Finding real body height using jQuery

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Sometimes, you need to know the full content of a document’s height. In our case, we needed to set an iframe to be the full height of its content.  There are several ways to attempt this:


I’ve found that all of these require significant tweaking to get accurate results across all browsers. Each property means something different in each browser. That sucks for coding and maintenance. Enter jQuery:


Unfortunately, even that doesn’t seem to work very well in IE.

Here’s a workaround that should always work, though. Basically, you create a temporary div that contains everything from the body, insert it off screen, and measure it:

function getDocumentHeight()
       var $temp = $("<div>")

        var h = $temp.height();
        return h;
    return $("body").height();

It seems like it would be really inefficient, but it actually performs fairly well.


Linq for search queries with multiple optional parameters

Several months ago, I began using Linq on one of our major projects.  Initially, I didn’t really understand how beneficial it would be, but perhaps that was a good lesson to give new things a fair shake before discounting them.  After all, there was probably a good reason for creating it, or they wouldn’t have gone to the trouble.  Anyway, I have been very impressed, to say the least.  The speed with which I can create new queries to get the data that I need is remarkable, indeed.

Reflecting now on what we used to do, I can’t help but quote the old Billy Joel song, “The good old days weren’t always good, and tomorrow ain’t as bad as it seems.”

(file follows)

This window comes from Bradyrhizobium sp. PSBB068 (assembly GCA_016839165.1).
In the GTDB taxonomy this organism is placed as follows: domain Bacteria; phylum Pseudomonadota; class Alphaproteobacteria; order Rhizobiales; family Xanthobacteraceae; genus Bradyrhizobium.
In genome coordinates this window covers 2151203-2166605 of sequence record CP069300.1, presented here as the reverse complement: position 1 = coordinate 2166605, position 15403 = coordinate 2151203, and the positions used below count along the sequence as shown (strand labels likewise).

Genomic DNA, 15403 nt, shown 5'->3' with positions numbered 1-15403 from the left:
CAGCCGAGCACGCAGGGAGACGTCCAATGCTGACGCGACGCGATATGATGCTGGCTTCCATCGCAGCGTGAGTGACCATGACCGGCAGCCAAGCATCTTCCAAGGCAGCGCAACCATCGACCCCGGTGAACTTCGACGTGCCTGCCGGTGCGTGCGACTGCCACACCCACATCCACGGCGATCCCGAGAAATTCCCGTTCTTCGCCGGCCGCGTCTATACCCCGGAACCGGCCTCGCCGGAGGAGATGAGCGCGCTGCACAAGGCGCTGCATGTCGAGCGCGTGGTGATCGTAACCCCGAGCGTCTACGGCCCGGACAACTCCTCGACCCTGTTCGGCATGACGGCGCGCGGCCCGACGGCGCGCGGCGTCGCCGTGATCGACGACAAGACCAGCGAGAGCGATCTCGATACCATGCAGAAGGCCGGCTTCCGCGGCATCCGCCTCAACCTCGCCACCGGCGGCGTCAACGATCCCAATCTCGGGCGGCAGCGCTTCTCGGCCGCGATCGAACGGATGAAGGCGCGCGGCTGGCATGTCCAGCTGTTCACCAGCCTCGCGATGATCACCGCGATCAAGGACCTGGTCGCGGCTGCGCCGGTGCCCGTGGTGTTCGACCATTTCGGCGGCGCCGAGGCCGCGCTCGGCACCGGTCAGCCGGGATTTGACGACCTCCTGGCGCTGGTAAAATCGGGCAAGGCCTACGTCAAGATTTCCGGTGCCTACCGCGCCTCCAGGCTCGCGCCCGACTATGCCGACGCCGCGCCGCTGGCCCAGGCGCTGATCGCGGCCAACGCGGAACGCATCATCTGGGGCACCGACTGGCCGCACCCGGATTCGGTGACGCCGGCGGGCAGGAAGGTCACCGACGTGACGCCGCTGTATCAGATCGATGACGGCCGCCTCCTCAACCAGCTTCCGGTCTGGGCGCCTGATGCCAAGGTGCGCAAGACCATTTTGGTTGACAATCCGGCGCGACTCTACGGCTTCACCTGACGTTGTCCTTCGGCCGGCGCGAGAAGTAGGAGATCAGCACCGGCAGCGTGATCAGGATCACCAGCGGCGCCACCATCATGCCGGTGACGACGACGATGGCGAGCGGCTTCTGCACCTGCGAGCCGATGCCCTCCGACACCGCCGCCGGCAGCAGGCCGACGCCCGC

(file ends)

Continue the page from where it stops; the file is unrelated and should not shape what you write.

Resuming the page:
Invariably, there comes a point where we needed to add a column to a table and then regenerate the Dataset queries.  Most of the time, this was pretty easy, but every once in a while, one of the regenerated queries decided to reorder its parameters, unbeknownst to us.  On a good day, this became immediately obvious because the parameter types were different.  On a bad day, however, which became a bad day even it was a good day, the parameters types would be the same and no compile error would alert us to what had happened.  Those were sometimes difficult to even notice and then even more difficult to find.

Then you had the common search page, where the user may or may not specifiy a myriad of various search items.  This gave rise to either one heck of a Sql query with multiple tests for -1 or a just a lot of individual queries.  Neither option was very pleasant.

FROM ThisTable
WHERE  ((ThisColumn = @ThisColumn) || (ThisColumn = -1))
AND ((ThatColumn = @ThatColumn) || (ThatColumn = -1))
AND (IAmGoingInsane = true)

Of course, this gave rise to major efficiency issues as well in the speed of the search.

Enter Linq. (applause)

This seems obvious to me now, but it didn’t occur to me at first.  One of the nice things about Linq is that it builds the query in the code and doesn’t execute it until you, so you can basically add only those parameters that the user has selected, like this:

var results = (from theStuff in DataContext.Stuffs
where theStuff.NameLast == nameLast);
if (nameFirst != "")
results = results.Where(r => r.NameFirst == nameFirst);
if (city!= "")
        results = results.Where(r => r.City == city);
return results;

Since the code only adds the parameters you need, the Sql query can still be optimized, and you don’t need a bunch of
different queries–just one, with all the parameters in it.

Pretty nice. I’m very happy, indeed, that the good old days of DataSets are gone. Thanks, Linq!